PADRE DAM MUNICIPAL WATER DISTRICT v. BURKHARDT

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Court of Appeal, Fourth District, Division 1, California.

PADRE DAM MUNICIPAL WATER DISTRICT, Plaintiff, Appellant and Cross–Respondent, v. Joseph M. BURKHARDT et al., Defendants, Respondents and Cross–Appellants.

No. D021143.

Decided: September 28, 1995

 Bruce W. Beach and Best, Best & Krieger, San Diego, for plaintiff, appellant, and cross-respondent. Thor O. Emblem and Tracy L. Emblem, Escondido, for defendants, respondents and cross-appellants.

SUMMARY

The principal issue on appeal in this eminent domain proceeding is whether the defendant landowner properly disclosed the valuation evidence he offered at trial.   We find that he did not.

Plaintiff and appellant Padre Dam Municipal Water District (Padre) acquired 4.2 acres of land owned by defendants and respondents Joseph Burkhardt et al. (Burkhardt).1  Prior to trial Burkhardt disclosed the identity of and valuation opinion of an appraiser as required by Code of Civil Procedure 2 sections 1258.220, 1258.250 and 1258.260.   However, shortly before trial Burkhardt discovered flaws in his appraiser's opinion and on the day trial was set to commence Burkhardt moved for a continuance and an order permitting him to substitute an appraiser in place of the previously designated appraiser.   The trial court denied the motion.3

The case trailed for a month and eventually was transferred to a different department for trial.   Upon transfer to the new trial department, Burkhardt filed a trial brief which stated that he planned to call one of the co-owners of the property, Robert Brandt, to testify as to the value of the property.   Burkhardt did not file or serve a statement of valuation with respect to  Brandt's testimony.   Over Padre's objection, the trial court permitted Brandt to testify that in his opinion the property taken by Padre had a value of $588,842.4  Burkhardt offered no other valuation evidence.   Brandt's testimony was in sharp contrast to Padre's appraiser who set the value of the property taken by the district at $49,000.

The jury returned a verdict setting the total value of property taken at $275,322.5  Burkhardt moved to recover his litigation costs under the provisions of section 1250.410 and his motion was denied.   Padre moved for a new trial on the grounds the court erred in permitting Brandt to testify as to his opinion of the value of the property.   Padre's motion was also denied.

Padre filed a timely notice of appeal and Burkhardt file a timely cross-appeal.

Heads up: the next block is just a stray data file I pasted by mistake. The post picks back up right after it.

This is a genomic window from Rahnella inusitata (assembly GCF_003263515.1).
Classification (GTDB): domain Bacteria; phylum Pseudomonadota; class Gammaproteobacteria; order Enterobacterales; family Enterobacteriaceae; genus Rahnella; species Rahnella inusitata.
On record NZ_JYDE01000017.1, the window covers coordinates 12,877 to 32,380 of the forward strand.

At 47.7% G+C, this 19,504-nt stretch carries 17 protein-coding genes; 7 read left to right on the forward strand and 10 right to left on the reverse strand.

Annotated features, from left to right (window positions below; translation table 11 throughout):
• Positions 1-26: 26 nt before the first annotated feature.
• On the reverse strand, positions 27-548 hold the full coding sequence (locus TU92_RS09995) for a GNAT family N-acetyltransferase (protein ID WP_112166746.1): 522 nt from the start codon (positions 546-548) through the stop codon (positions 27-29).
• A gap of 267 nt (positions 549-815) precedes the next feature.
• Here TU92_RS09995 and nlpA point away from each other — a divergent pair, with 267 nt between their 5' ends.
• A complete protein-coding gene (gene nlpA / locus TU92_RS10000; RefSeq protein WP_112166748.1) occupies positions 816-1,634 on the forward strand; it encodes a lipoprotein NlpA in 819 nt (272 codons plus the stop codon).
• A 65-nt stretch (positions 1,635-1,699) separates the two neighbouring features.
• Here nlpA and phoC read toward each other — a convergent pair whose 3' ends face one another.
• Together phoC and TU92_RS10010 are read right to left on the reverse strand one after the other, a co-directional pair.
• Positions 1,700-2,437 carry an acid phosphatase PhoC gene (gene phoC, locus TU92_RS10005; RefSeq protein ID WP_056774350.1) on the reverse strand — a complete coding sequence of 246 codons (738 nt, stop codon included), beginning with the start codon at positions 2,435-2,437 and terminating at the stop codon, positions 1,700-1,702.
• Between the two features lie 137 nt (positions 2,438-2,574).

DISCUSSION

I

Section 1258.250 states:  “A statement of valuation data shall be exchanged for each person the party intends to call as a witness to testify to his opinion as to any of the following matters:

“(a) The value of the property being taken.

“(b) The amount of the damage, if any, to the remainder of the larger parcel from which such property is taken.

“(c) The amount of the benefit, if any, to the remainder of the larger parcel from which such property is taken.

“(d) The amount of any other compensation required to be paid․” 6  (Emphasis added.)

 Under section 1258.280, subdivision (b), “No party required to serve statements of valuation data on the objecting party may call a witness to testify on direct examination during his case in chief to his opinion on any matter listed in section 1258.250 unless a statement of valuation data for such witness was served.”  (Emphasis added.)

 The requirements imposed by section 1258.250 apply both to expert appraisers retained by parties and to property owners who testify as to value.   As the Law Revision Commentators noted, “Section 1258.250 requires that a statement of valuation data be provided for each person who is to testify to his opinion as to one or more of the matters listed in the section whether or not that person is to qualify as an expert.   For example, a statement must be provided for the owner of the property if he is to testify concerning value,  damages, benefits, or other items of compensation.”   (13 Cal.Law Rev.Commission 1001, 1187;  see also Contra Costa Water Dist. v. Bar–C Properties (1992) 5 Cal.App.4th 652, 661, 7 Cal.Rptr.2d 91 [“The generally recognized right of an owner to testify is not absolute.   In stating an opinion as to the value of property, an owner is bound by the same rules of admissibility as any other witness.”] )

Thus notwithstanding Brandt's right to testify under Evidence Code section 813, subdivision (a),7 as to the value of land he owned, Brandt's valuation testimony was subject to the exchange requirements of section 1258.250, subdivision (a).

Burkhardt suggests, and the trial court found, section 1258.250 should not apply here because Brandt did not offer “expert” testimony but only testimony as a percipient witness.   However, under section 1258.250, subdivision (a), the pertinent question is not whether a witness is an expert but whether the witness intends to offer an opinion as to value.  (See 13 Cal.Law Review Comm. 1187.)   Brandt plainly testified as to his opinion of the value of his property.   Indeed according to Burkhardt's brief:  “Brandt testified, that he had compared Padre Dam's property comps, drove to them, took pictures of many of them, and rated them as to amenities, in forming his opinion of value of his own condemned property.   Mr. Brandt testified that he received a total of ten properties to look at from Mr. Beach's [Padre Dam's counsel's] office.   He ‘looked at no others than those ten’ in forming his opinion of value.”